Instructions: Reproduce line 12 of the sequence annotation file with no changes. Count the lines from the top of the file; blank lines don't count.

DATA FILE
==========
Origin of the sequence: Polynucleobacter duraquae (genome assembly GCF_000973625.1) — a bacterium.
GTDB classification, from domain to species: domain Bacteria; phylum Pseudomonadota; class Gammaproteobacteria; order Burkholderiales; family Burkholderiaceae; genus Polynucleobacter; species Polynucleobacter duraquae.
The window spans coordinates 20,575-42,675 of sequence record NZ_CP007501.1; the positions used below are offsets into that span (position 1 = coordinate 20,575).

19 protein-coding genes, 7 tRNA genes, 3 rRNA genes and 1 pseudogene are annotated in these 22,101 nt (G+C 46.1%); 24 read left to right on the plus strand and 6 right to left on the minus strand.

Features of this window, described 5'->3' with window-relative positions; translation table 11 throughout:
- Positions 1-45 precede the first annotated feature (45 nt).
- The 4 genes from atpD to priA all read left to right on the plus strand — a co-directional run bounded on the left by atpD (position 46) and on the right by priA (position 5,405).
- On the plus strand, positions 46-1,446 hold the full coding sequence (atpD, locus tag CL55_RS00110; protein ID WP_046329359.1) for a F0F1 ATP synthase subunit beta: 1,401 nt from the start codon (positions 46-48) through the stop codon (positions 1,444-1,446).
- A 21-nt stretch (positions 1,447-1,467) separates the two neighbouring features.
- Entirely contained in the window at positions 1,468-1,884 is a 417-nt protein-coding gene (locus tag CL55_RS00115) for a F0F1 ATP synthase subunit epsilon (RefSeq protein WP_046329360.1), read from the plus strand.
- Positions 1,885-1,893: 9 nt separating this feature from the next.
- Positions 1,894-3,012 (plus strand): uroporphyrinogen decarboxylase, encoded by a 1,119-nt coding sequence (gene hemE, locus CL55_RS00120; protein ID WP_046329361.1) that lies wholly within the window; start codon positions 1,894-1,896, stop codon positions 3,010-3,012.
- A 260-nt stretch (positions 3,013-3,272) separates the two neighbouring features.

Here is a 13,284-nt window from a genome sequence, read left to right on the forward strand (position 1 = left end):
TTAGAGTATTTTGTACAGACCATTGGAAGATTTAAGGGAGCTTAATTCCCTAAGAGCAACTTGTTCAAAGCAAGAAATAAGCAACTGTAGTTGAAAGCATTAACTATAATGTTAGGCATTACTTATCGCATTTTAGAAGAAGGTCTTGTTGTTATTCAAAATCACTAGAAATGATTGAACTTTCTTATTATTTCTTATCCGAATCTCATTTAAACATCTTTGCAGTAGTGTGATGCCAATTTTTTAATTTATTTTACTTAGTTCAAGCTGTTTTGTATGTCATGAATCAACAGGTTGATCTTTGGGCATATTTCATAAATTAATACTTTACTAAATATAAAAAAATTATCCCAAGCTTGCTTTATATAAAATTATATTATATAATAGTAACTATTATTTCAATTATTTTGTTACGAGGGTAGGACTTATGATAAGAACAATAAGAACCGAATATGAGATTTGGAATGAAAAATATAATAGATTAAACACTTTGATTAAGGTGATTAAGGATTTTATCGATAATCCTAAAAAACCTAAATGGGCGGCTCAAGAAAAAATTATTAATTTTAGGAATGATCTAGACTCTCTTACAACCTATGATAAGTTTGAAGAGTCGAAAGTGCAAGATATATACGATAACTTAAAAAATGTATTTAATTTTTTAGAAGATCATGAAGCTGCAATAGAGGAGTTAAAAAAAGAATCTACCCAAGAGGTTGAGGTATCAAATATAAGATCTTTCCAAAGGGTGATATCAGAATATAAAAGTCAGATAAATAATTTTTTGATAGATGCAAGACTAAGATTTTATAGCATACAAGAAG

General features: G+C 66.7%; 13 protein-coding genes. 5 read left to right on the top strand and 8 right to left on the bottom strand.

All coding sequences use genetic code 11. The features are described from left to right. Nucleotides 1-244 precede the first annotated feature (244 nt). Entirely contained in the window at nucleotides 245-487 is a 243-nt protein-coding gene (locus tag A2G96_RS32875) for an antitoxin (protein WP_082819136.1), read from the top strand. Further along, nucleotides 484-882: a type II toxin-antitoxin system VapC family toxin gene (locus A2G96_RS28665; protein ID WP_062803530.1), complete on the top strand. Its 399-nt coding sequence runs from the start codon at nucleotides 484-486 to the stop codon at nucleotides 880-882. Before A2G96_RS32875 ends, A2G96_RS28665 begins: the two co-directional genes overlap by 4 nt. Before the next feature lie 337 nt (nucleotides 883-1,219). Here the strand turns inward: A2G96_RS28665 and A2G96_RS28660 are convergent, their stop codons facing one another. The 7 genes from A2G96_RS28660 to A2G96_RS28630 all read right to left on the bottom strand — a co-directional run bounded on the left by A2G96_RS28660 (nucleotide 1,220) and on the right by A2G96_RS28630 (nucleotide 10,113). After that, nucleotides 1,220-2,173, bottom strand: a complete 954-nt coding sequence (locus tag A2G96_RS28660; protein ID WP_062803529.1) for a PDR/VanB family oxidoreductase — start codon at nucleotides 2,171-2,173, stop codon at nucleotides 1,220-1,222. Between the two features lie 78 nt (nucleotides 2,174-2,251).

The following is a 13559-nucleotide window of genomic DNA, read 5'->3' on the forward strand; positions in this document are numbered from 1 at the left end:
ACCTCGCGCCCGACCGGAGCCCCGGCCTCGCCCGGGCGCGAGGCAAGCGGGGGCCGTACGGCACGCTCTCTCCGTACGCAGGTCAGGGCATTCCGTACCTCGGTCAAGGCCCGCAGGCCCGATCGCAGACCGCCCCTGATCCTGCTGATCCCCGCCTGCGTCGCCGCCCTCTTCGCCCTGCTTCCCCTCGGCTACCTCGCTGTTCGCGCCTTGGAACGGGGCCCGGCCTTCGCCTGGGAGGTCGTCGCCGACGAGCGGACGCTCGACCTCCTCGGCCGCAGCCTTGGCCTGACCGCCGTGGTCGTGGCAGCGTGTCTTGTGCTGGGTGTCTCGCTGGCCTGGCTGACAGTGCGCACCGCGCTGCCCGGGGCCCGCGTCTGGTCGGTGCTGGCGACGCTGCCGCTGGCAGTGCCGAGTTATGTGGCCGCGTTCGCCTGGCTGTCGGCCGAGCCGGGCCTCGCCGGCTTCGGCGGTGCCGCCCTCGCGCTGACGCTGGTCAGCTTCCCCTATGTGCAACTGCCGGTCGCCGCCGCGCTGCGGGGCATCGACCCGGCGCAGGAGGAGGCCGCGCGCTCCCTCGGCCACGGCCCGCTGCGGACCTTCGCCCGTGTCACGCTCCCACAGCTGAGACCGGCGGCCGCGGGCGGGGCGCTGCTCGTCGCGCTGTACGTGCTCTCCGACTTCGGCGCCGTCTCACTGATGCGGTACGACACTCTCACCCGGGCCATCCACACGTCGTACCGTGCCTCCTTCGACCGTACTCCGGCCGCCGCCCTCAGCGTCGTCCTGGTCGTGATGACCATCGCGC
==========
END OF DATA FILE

- Positions 1,894-3,012 (plus strand): uroporphyrinogen decarboxylase, encoded by a 1,119-nt coding sequence (gene hemE, locus CL55_RS00120; protein ID WP_046329361.1) that lies wholly within the window; start codon positions 1,894-1,896, stop codon positions 3,010-3,012.